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A Minnesota County Attorney announced Wednesday that a St. Anthony police officer has been charged with second degree manslaughter in the death of Philando Castile. The aftermath was broadcast live on Facebook in July.
AP

ST. PAUL — A Minnesota police officer was criminally charged Wednesday in the fatal shooting of Philando Castile in July during a traffic stop in which the aftermath of his shooting was broadcast on Facebook Live.

On Wednesday, Ramsey County Attorney John Choi’s office charged St. Anthony Police officer Jeronimo Yanez with second-degree manslaughter and multiple counts of dangerous discharge of a firearm. He said that under Minnesota law as written the deadly use of force is not justified.

“I have given Officer Yanez every benefit of the doubt on his use of deadly force, but I cannot allow the death of a motorist who was lawfully carrying a firearm under these facts and circumstances to go unaccounted for,” said Choi. He said second-degree manslaughter, which involves “gross negligence and an element of recklessness,” is the most appropriate charge in these circumstances.

Yanez will make his first court appearance Friday. The county attorney said the officer is expected to turn himself in to authorities before then.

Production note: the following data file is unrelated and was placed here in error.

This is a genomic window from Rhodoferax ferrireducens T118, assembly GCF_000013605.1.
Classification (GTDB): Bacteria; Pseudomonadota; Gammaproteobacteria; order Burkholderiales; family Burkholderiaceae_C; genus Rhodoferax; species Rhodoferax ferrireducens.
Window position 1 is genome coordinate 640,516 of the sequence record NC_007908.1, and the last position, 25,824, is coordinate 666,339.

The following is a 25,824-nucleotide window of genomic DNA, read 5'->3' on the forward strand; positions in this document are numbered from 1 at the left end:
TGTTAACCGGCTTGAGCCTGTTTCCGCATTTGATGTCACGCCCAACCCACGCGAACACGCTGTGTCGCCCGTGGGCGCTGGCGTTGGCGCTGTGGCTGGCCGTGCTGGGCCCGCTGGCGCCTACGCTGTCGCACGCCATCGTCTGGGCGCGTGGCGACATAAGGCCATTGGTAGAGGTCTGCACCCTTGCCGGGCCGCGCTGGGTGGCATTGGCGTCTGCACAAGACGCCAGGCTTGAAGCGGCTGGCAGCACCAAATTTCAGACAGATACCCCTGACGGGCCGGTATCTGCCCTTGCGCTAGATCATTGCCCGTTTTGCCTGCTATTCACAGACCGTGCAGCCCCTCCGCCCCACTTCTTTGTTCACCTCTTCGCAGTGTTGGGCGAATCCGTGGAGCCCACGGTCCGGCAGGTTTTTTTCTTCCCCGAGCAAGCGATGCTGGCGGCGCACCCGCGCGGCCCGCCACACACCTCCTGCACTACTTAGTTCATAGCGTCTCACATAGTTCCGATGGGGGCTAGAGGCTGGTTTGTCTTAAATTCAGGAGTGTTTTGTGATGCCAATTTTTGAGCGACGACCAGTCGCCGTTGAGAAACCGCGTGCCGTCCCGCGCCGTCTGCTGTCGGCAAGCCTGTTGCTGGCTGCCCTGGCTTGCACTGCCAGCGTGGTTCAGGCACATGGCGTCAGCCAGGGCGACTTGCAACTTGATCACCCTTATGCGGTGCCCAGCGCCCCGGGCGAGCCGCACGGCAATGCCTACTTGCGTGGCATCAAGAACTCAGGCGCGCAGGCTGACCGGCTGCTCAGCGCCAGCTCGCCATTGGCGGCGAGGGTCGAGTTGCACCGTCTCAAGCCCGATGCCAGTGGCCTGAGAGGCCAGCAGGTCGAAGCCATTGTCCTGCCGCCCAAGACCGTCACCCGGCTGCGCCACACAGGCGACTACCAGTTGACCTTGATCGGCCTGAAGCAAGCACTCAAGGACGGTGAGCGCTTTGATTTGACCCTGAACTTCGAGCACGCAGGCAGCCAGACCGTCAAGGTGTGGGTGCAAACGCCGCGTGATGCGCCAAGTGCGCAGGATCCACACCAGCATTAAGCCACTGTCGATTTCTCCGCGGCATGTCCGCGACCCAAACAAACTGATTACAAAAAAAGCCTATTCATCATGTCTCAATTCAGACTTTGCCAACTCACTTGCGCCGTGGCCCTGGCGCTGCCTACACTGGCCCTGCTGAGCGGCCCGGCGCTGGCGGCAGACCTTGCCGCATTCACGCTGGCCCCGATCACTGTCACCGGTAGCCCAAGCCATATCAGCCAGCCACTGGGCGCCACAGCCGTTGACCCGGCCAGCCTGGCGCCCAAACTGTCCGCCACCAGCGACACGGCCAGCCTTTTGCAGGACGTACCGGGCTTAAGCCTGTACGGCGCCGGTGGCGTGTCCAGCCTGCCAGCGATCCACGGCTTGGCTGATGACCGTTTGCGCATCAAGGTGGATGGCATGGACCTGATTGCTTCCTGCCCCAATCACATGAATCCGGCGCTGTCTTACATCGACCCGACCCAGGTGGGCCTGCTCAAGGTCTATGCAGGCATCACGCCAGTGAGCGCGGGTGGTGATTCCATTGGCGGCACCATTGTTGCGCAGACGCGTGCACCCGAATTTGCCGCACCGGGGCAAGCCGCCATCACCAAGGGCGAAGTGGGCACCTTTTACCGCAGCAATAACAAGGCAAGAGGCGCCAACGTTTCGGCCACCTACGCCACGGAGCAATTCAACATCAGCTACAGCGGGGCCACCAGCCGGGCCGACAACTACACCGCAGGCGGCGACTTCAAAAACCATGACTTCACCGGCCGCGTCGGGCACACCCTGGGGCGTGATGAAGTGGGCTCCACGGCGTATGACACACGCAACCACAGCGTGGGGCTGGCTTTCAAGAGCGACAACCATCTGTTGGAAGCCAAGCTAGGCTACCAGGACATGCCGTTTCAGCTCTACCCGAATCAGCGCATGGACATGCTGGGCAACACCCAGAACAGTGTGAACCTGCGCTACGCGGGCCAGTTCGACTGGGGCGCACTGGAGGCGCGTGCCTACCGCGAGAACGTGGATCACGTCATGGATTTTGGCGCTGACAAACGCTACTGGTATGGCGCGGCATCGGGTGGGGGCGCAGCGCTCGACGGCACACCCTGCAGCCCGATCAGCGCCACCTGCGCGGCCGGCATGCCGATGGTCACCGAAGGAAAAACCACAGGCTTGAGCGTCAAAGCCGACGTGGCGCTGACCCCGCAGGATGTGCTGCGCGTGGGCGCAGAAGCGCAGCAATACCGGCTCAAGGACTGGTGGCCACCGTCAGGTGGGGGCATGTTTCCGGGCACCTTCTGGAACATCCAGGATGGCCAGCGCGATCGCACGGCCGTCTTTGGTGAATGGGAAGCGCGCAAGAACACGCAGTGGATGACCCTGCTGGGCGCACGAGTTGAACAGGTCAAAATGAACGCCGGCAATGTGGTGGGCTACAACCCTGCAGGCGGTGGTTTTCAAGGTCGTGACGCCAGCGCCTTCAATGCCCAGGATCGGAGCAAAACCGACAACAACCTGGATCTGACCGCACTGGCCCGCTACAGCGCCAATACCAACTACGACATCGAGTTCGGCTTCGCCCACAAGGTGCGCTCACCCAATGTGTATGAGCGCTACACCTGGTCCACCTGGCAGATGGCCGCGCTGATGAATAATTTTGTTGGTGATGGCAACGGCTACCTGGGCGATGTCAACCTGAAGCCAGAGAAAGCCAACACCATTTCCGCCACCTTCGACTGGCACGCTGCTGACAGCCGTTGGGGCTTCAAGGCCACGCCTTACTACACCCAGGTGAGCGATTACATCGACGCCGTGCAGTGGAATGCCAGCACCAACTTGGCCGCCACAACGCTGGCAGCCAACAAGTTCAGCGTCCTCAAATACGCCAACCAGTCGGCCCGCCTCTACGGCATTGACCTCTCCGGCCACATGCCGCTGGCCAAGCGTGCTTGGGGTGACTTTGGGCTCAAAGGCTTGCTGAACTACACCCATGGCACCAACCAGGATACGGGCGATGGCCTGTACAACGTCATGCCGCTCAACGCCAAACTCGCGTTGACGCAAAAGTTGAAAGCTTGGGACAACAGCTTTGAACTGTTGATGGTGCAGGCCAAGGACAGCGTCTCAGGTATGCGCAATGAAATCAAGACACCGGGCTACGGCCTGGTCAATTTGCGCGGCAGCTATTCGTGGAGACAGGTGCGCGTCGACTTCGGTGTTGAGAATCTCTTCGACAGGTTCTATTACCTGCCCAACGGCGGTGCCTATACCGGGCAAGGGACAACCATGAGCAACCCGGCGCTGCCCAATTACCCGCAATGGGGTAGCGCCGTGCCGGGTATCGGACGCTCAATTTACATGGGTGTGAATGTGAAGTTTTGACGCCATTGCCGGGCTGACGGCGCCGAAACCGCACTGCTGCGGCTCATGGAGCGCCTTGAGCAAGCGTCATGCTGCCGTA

Choi explained that after 19 weeks of considering circumstances of the shooting, evidence gathered by investigators and the need for community transparency, it became clear to him that he must make the charging decision, and not refer the case to a grand jury.

“My conscience tells me it would be wrong to ask a grand jury to make this decision when I know in my heart what must be done,” said Choi.

In explaining the decision to charge Yanez with manslaughter, the county attorney described the final moments after Castile was pulled over for resembling a suspect in a gas station robbery that had taken place earlier in the evening. Choi recounted how Castile had calmly told Yanez that he was carrying a firearm, and had a permit to do so.

“Ok, don’t reach for it then,” Yanez stated. “Don’t pull it out,” he said emphatically.

“I’m not pulling it out,” Castile responded.

“Don’t pull it out,” Yanez screamed, pulled the gun from its holster and then fired seven shots in rapid succession. The final shot was fired two seconds after the clock struck 9:06 p.m. Audio captures Castile moaning, before uttering his last words.

“I wasn’t reaching for it…..”

Castile was taken to the hospital, where he died from his injuries.

“Philando Castile did not exhibit any intent, nor did he have any reason to shoot officer Yanez,” Choi insisted. “In fact, his dying words were in protest that he wasn’t reaching for his gun. There simply was no objective threat posed to Officer Yanez, (his partner), or anyone in that car.”

Prosecutors have been weighing potential charges against Yanez since receiving results of an in-depth investigation by the Minnesota Bureau of Criminal Apprehension on Sept. 28. Choi also enlisted the help of a special prosecutor, veteran civil rights attorney Don Lewis, to help forge a decision on potential charges and whether to bring the case to a grand jury.